• Herpes Simplex Diagnosis Herpes Simplex Prognosis Herpes Simplex History Herpes Simplex Mechanism[news-medical.net]
  • Prognosis Prognosis is usually good, but greatly varies depending on severity and number of recurrences of the disease.[eyewiki.aao.org]
  • Herpes_Simplex_Encephalitis It is still unclear whether the prognosis of HSE is affected to a great extent by specific chemotherapy. The outcome in HSE is dependent to a great extent on the quality of the general medical care.[virology-online.com]


  • Abstract The etiology of herpetic lesions on burn wounds generally is believed to be a reactivation of previous infection or possible exposure to the pathogens under an immunocompromised status.[ncbi.nlm.nih.gov]
  • None of the recognized etiologies of tissue compromise (bacterial infection, tension, host vascular disease, excessive inflammation, or edema) could be identified.[ncbi.nlm.nih.gov]
  • CONCLUSION: The use of molecular diagnostic modalities in clinical practice may aid in determining infectious etiologies in patients with atypical clinical manifestations.[ncbi.nlm.nih.gov]
  • CONCLUSIONS: Although the etiology of EM is still often unknown, infections with herpes simplex virus have been implicated as a possible precipitating factor. This case illustrates the association of the occurrence of EM with an HSV infection.[ncbi.nlm.nih.gov]
  • BACKGROUND: Herpes simplex virus (HSV) is thought to play an etiological role in the development of Alzheimer's disease (AD).[ncbi.nlm.nih.gov]


  • HSV: herpes simplex virus IV: intravenous PCR: polymerase chain reaction SEM: skin, eye, and mouth STI: sexually transmitted infection VZV: varicella-zoster virus Objectives After completing this article, readers should be able to: Characterize the epidemiology[dx.doi.org]
  • Characterize the epidemiology of herpes simplex virus (HSV) infection, including mode of transmission, incubation period, and period of communicability. 2. Recognize the difference in clinical manifestations of HSV1 and HSV2 infection. 3.[ncbi.nlm.nih.gov]
  • This article reviews the epidemiology, pathogenesis, and diagnostic features of HSV infections, providing the clinician with an up-to-date understanding of the available management strategies for mucocutaneous HSV-induced disease.[ncbi.nlm.nih.gov]
  • Together the two volumes provide the first comprehensive compilation and critical analysis of epidemiological data over a wide range of childrens and youth sports.[books.google.es]
Sex distribution
Age distribution


  • This model in humans should prove useful in evaluating the pathophysiology and prevention of viral reactivation.[ncbi.nlm.nih.gov]
  • Pathophysiology Add text here Primary prevention Prevention of herpetic infection includes avoidance of direct contact with known HSV.[eyewiki.aao.org]
  • Pathophysiology [ edit ] Herpes gladiatorum is transmitted by direct contact with skin lesions caused by a herpes simplex virus. [1] This is the main reason why the condition is often found in wrestlers.[en.wikipedia.org]
  • HSV infection is mediated through attachment via ubiquitous receptors to cells, including sensory neurons, leading to establishment of latency. [1] Pathophysiology HSV-1 and HSV-2 are characterized by the following unique biological properties: [1] Neurovirulence[emedicine.com]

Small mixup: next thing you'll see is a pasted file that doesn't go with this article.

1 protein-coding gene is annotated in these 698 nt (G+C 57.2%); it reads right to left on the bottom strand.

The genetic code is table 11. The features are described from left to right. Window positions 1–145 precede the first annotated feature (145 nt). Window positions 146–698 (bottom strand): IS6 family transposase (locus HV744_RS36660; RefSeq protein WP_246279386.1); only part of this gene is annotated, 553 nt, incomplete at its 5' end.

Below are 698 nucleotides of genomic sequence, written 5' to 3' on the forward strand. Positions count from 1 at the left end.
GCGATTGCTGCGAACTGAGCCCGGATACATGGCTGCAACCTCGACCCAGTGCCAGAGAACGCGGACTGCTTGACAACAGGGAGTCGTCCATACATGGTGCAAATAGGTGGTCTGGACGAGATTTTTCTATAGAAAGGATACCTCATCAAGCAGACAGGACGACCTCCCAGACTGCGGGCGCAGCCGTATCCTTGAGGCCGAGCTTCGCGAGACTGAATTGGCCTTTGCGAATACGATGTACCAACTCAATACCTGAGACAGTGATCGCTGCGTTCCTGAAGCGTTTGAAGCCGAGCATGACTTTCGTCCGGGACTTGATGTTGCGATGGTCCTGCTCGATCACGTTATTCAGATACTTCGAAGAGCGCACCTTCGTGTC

• OBJECTIVES: To assess the effects of interventions for the prevention of HSL in people of all ages.[ncbi.nlm.nih.gov]
  • There is evidence that aciclovir is efficacious in the prevention and treatment of herpes simplex virus infections.[ncbi.nlm.nih.gov]
  • Prevention efforts have been limited by lack of an effective intervention for preventing primary infections and the unclear role of routine serologic testing.[ncbi.nlm.nih.gov]
  • OBJECTIVE: To determine which methods are most used by Quebec physicians performing deliveries with regard to the prevention of and screening for infections caused by the herpes simplex virus.[ncbi.nlm.nih.gov]
  • Grant Support: In part by National Institutes of Health Herpes Program Project Grant AI-30731 and Centers for Disease Control and Prevention Prevention Research Initiative UR6/CCU017828-02.[annals.org]



  1. Sauerbrei A. Herpes Genitalis: Diagnosis, Treatment and Prevention. Geburtshilfe Frauenheilkd. 2016;76(12):1310-1317.
  2. Longo DL, Fauci AS, Kasper DL, Hauser SL, Jameson J, Loscalzo J. eds. Harrison's Principles of Internal Medicine, 18e. New York, NY: McGraw-Hill; 2012.
  3. Murray PR, Rosenthal KS, Pfaller MA. Medical Microbiology. Seventh edition. Philadelphia: Elsevier/Saunders; 2013.
  4. Munawwar A, Singh S. Human Herpesviruses as Copathogens of HIV Infection, Their Role in HIV Transmission, and Disease Progression. J Lab Physicians. 2016;8(1):5-18.
  5. Johnston C, Corey L. Current Concepts for Genital Herpes Simplex Virus Infection: Diagnostics and Pathogenesis of Genital Tract Shedding. Clin Microbiol Rev. 2016;29(1):149-161.
  6. Corey L, Wald A. Maternal and Neonatal HSV Infections. The New England journal of medicine. 2009;361(14):1376-1385.
  7. Mandell GL, Bennett JE, Dolin R. Mandel, Douglas and Bennett's Principles and Practice of Infectious Diseases. 8th ed. Philadelphia, Pennsylvania: Churchill Livingstone; 2015

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Last updated: 2018-06-21 22:47